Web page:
This report describes the economic and policy implications of deep decarbonization in the United States. “Deep decarbonization” refers to the reduction of greenhouse gas (GHG) emissions over time to a level consistent with limiting global warming to 2°C or less, based on the scientific consensus that higher levels of warming pose an unacceptable risk of dangerous climate change (IPCC, 2013). The analysis builds on results from an earlier report, Pathways to Deep Decarbonization in the United States (DDPP, 2014), conducted by Energy and Environmental Economics (E3) in collaboration with Lawrence Berkeley
National Laboratory (LBNL) and Pacific Northwest National Laboratory (PNNL) for the Deep Decarbonization Pathways Project (DDPP), an international consortium of research teams studying pathways to deep decarbonization in sixteen of the world’s highest-emitting countries.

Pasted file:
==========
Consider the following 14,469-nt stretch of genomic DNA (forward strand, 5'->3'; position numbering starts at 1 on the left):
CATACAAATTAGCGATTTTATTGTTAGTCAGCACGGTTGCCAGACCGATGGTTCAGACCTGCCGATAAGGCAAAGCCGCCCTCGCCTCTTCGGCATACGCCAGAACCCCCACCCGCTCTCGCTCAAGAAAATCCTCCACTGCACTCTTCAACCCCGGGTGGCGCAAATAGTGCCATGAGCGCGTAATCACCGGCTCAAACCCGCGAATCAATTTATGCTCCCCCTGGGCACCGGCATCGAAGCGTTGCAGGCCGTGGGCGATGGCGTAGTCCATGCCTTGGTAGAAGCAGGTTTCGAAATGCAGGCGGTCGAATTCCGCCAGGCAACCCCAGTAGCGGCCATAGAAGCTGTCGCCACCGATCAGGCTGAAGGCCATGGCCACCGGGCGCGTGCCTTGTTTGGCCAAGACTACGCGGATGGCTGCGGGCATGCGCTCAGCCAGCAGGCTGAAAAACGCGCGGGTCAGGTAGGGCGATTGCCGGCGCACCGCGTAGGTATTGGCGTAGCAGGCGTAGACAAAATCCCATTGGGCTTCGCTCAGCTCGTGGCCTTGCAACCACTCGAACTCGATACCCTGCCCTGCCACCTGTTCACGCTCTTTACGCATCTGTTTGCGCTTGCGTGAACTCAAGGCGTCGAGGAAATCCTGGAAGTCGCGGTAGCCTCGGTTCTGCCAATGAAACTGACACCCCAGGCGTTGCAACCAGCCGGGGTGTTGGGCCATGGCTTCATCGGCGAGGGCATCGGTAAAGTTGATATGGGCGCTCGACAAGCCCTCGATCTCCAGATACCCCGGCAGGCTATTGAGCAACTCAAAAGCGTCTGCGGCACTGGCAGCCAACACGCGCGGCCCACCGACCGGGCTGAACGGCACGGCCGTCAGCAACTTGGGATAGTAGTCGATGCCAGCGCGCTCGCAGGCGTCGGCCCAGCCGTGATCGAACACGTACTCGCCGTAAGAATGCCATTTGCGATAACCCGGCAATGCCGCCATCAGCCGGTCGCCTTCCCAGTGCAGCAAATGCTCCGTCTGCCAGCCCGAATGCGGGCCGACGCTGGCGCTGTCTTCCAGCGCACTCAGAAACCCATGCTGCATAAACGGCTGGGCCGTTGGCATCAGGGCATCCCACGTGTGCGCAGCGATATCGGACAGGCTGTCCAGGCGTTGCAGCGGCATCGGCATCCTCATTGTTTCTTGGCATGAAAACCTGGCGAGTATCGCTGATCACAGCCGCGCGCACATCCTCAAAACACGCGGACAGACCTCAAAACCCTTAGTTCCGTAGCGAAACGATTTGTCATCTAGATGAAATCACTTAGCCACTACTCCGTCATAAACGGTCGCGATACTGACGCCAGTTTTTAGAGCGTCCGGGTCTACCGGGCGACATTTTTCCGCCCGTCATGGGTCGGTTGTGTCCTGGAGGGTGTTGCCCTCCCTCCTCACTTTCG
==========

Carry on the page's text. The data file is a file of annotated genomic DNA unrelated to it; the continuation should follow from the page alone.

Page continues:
The 2014 report assessed the technical feasibility and cost of different technology options for reducing net U.S. GHG emissions (CO2e) 80% below the 1990 level by the year 2050, the long-term target set by the U.S. government (USG, 2009). While evaluating reductions in all types of GHG emissions, the main focus of the analysis was on the deep decarbonization of the U.S. energy system, defined as reducing CO2 from fossil fuel combustion to 1.7 metric tons per capita in 2050, an order of magnitude below
recent U.S. levels.